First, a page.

Over the past fifteen years, missile-carrying drones have become key weapons of the CIA and the U.S. ‘war on terror’. They are frequently used to search for and kill specific ‘targets’ (i.e. suspected terrorist leaders). Just before watching the fourth season of Homeland, in which an ill-advised drone strike is central to the plot, I finally had a chance to watch Andrew Niccol’s latest film, Good Kill. It was released in May but never made it to Winnipeg (as far as I heard) and so I knew nothing about it until someone I trust (Gareth?) recommended it to me. Good Kill is entirely about the horrific use of drones by the CIA and the U.S. military.
Andrew Niccol consistently makes flawed films with something important to say. Since I am quick to forgive many of a film’s flaws if I think its heart is in the right place, I generally give Niccol’s films much better reviews than the average critic. His films S1mOne, In Time and The Host were generally panned by the critics, but I enjoyed all of them, appreciating them for what they were trying to say. And Gattaca and Lord of War were excellent films in spite of their flaws. And let’s not forget that Niccol wrote The Truman Show, one of my all-time favourites.
Good Kill follows the pattern precisely, though I think it’s one of Niccol’s best. It is very well-made, with solid acting (especially Ethan Hawke as the film’s protagonist), gorgeous cinematography and a good score. The typically intelligent screenplay is often masterful, but this is where the flaws are usually the most evident. Niccol has important things to say and finds entertaining ways to say them, but he can’t always figure out how to both share those important thoughts and tell the human stories he wants to tell (The Truman Show and Gattaca are exceptions). Sometimes this is due to plausibility problems. In the case of Good Kill, the two pieces of the well-developed story just don’t come together in a fully satisfying way.
Hawke plays Major Thomas Egan, a former fighter pilot who's has become one of the very best at flying a drone from his base in Nevada, thousands of miles away from the targets he is taking out. When he hits a target cleanly, he reports a ‘good kill’ and the mission is complete. Then he drives to his suburban home in Las Vegas ("I blew away six Taliban and now I am going home to barbecue,”), showing just how out of synch drone warfare is with any sense of being in a war or killing the enemy. Egan’s wife (played by January Jones) isn’t sure Egan is really there at all (and neither is he; he wants to return to the Middle East and fly the plane himself). Egan is also struggling with the sudden involvement of the CIA, forcing him to participate in drone strikes that he finds morally questionable.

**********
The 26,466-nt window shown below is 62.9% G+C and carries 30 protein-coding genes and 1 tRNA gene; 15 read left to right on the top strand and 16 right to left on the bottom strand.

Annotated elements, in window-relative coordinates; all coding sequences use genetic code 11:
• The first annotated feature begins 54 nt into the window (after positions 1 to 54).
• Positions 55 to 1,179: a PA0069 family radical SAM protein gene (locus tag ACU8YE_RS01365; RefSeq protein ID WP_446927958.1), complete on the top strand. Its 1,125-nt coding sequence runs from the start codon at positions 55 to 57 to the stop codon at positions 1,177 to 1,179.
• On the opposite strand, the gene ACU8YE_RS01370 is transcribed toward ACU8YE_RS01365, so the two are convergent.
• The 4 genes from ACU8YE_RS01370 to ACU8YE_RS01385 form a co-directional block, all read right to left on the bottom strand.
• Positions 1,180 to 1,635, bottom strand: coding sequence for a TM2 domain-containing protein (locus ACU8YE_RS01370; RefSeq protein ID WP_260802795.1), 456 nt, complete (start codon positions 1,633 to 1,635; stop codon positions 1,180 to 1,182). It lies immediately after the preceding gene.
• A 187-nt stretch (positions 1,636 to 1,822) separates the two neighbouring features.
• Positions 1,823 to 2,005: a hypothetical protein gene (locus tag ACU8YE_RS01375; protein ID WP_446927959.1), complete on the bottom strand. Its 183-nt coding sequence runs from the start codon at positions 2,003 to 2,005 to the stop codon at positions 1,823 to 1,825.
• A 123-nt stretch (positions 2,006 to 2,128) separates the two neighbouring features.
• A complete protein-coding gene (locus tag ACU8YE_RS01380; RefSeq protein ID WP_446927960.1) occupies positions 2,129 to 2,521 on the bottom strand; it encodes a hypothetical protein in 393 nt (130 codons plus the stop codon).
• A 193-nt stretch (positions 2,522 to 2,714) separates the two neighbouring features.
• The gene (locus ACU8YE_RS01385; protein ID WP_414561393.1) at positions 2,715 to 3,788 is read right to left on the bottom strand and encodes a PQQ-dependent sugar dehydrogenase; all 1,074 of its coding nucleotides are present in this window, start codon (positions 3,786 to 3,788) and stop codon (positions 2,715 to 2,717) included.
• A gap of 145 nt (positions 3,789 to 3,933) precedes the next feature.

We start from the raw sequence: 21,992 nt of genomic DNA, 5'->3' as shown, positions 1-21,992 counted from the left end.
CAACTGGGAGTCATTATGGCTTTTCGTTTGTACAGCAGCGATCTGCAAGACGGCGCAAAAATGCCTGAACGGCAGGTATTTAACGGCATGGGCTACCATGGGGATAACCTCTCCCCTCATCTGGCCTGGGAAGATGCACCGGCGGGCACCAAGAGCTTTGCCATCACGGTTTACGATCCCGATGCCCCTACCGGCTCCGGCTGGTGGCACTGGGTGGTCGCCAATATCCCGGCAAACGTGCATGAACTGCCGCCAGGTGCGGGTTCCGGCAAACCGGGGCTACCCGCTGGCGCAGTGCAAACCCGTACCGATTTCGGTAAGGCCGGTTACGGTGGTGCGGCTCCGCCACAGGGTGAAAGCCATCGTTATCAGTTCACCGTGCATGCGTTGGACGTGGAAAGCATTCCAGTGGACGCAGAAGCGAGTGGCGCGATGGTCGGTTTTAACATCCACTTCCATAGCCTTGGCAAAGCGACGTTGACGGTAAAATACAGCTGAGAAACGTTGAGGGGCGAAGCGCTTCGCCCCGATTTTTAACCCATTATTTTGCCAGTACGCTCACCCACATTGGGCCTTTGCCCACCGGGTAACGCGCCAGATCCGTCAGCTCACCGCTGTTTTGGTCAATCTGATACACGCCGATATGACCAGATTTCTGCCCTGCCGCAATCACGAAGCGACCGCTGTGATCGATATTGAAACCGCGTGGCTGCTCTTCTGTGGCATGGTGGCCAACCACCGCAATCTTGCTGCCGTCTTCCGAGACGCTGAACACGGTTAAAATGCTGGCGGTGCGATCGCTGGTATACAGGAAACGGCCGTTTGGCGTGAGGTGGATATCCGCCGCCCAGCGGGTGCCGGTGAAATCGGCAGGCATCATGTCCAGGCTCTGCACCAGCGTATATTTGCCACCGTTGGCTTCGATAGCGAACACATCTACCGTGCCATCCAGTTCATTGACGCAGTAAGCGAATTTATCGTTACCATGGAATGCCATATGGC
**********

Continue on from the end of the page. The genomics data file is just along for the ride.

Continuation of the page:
The best lines of Good Kill belong to Egan’s CO, Lt. Colonel Jack Johns (Bruce Greenwood). He says things like “Don’t ask me if it’s a just war. It’s just war.” While Johns does as he’s told, he conveys the feeling that he hates drone warfare even more than Egan.
Good Kill is what American Sniper could and should have been, the story of a soldier whose work of killing changes his life and exposes the insanity and immorality of the current war on terror. Good Kill also exposes the scary way drones can spy on anyone and everyone at any time. This quiet, thoughtful and very scary war film gets a solid ***+. My mug is up.
Homeland, Season 4
I promised to keep you updated on Homeland’s progress, especially after season three seemed to be moving in the wrong direction. Well, while the quality of the series as a whole has been on a gradual decline since season one, season four did a good job of exposing the horrific insanity of drone warfare (like Good Kill) and (unlike American Sniper) humanizing the people on all sides (even giving the official ‘baddie’ some very thought-provoking lines about why he does what he does, while unfortunately also trying to get viewers to hate him). The progress of Homeland, from a moral point of view, remains ambiguous, so I’ll keep reporting, but for now I’ll also keep watching.